Jimi Hendrix’s 1964/65 Fender Stratocaster (Saville Theater / Sgt. Pepper’s Strat)
This is the second of the two red Fender Stratocasters that Jimi used around May 1967. Based on photos available, it was likely first used at Saville Theatre on May 7th, but it is possible that it was used at an earlier date.
This red Strat was mainly played just during the short European tour in May 1967. By the end of the tour, it developed a crack across the body, from Hendrix smashing it at a gig in Copenhagen on May 21st.
I was playing in Copenhagen, and I got pulled off stage. Everything was going great. I threw my guitar back onto the stage and jumped back after it. When I picked it up there was a great crack down the middle. I just lost my temper and smashed the damn thing to pieces.Starting at Zero: His Own Story – Jimi Hendrix
The guitar was however seen at a later date, on May 27th (see Hendrix in Deutschland – 27. Mai 1967; Starpalast, Kiel). Based on this, it is possible that it was somehow put together since it is highly unlikely that there would be two identical Strats around this time with a crack across the body.
CBS-era maple Stratocaster?
Based on the photos, the guitar sported a transition-style logo, and it had a small headstock. This means that it was made before late 1965, most likely sometime in 1964. By that time, almost all of the guitars were shipped with rosewood fretboards, although Jimi’s Strat had a maple one. At the time, this option was available for special orders, so overall – these guitars are pretty unique and hard to come by nowadays.
Interesting to note that this is the first-ever maple fretboard Stratocaster that Jimi was seen playing. Until he picked up this Strat, he was exclusively using rosewood Strats, although later on in his career he definitely leaned more towards maple necks.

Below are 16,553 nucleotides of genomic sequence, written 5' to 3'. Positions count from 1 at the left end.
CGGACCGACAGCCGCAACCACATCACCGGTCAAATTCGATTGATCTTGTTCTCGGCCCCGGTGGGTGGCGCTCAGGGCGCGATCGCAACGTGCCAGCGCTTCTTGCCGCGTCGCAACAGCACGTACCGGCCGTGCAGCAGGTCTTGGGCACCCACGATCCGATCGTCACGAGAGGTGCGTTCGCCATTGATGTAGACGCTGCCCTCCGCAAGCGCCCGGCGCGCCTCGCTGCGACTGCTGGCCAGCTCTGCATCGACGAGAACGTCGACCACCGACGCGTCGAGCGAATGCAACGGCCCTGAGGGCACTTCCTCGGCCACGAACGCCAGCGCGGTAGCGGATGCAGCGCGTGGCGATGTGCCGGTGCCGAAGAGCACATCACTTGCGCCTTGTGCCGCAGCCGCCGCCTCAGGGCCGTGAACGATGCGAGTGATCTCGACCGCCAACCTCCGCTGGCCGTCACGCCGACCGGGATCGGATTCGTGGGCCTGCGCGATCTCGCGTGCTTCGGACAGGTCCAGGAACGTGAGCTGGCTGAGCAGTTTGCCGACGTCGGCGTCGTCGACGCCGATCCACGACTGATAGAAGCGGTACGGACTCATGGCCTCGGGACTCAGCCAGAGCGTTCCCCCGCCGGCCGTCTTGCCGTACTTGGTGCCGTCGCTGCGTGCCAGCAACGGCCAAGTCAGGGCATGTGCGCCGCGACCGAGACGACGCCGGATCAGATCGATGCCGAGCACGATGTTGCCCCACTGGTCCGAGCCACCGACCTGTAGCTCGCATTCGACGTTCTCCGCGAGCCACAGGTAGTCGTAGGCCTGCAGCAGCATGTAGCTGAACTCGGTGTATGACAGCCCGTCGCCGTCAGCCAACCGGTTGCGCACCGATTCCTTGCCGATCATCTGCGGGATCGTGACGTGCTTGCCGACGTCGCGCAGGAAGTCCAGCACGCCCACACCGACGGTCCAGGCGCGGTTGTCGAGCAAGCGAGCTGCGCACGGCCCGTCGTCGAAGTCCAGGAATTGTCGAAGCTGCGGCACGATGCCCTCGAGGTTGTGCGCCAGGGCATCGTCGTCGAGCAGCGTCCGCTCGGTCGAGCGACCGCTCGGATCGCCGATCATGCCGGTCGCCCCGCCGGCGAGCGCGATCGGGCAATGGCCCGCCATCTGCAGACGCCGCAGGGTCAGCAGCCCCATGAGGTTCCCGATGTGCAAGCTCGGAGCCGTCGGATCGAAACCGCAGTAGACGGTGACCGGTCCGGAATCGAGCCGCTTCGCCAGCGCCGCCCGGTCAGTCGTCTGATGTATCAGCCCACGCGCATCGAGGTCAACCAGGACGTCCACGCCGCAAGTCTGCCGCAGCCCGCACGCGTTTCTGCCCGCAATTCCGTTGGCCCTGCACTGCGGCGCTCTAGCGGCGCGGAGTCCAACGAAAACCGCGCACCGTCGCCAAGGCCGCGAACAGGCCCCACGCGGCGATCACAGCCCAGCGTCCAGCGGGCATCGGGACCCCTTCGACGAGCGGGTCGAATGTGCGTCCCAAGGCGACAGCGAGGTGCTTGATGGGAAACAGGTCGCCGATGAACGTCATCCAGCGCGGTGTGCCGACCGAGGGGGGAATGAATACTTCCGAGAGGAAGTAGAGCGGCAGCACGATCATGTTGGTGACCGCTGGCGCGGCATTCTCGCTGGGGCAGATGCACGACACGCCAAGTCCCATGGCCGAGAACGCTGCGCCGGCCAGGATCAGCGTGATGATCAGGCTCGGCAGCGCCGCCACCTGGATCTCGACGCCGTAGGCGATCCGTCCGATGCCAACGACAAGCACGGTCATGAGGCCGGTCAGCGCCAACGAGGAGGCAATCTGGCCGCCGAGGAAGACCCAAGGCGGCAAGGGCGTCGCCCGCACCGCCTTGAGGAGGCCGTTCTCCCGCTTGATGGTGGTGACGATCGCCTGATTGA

Saville Theater, June 4th, 1967.
Although the Monterey Pop Stratocaster is definitely the better known of the two guitars hand-painted by Hendrix, the Saville Strat was chronologically looking the first one. It was finished by June 4th, 1967, when Jimi took it on stage once again at the Saville Theater. Also to note – this was a sort of a farewell concert because Hendrix had to leave London due to his work visa expiring soon after.
Hendrix painted the guitar with white paint partially on the front, and completely on the back of the body. Also on the back, he wrote a poem, reading —
May this be love or just confusion
Born out of frustration
of not being able to make true physical
love to the universal gypsie queen of
true, free expressed music
My darling guitar, please rest in peace.
The front was decorated with Jimi’s own design, similar in style to the one on the Monterey Pop Stratocaster. A view of the front also reveals that the guitar was originally painted in a darker shade of red – officially known as the Candy Apple Red finish by Fender.
Also, note that the guitar was split at the exact place where the crack was seen in the photos taken on May 27th in Germany. This detail, as well as the color of the body, and the fact that the Saville guitar had a maple neck, pretty much confirms beyond reasonable double that this is actually the same guitar.
According to witnesses (no actual recording of the gig exists) Hendrix destroyed this guitar at the end of the second set (the band played two shows that day). The parts were, of course, collected by random people from the audience.
According to one of our visitors (see comments below), the two main body parts were collected by two different people. Only years later, they connected through a plea on the radio and auctioned the parts together. They are now owned by the Mo Pop museum in Seattle.
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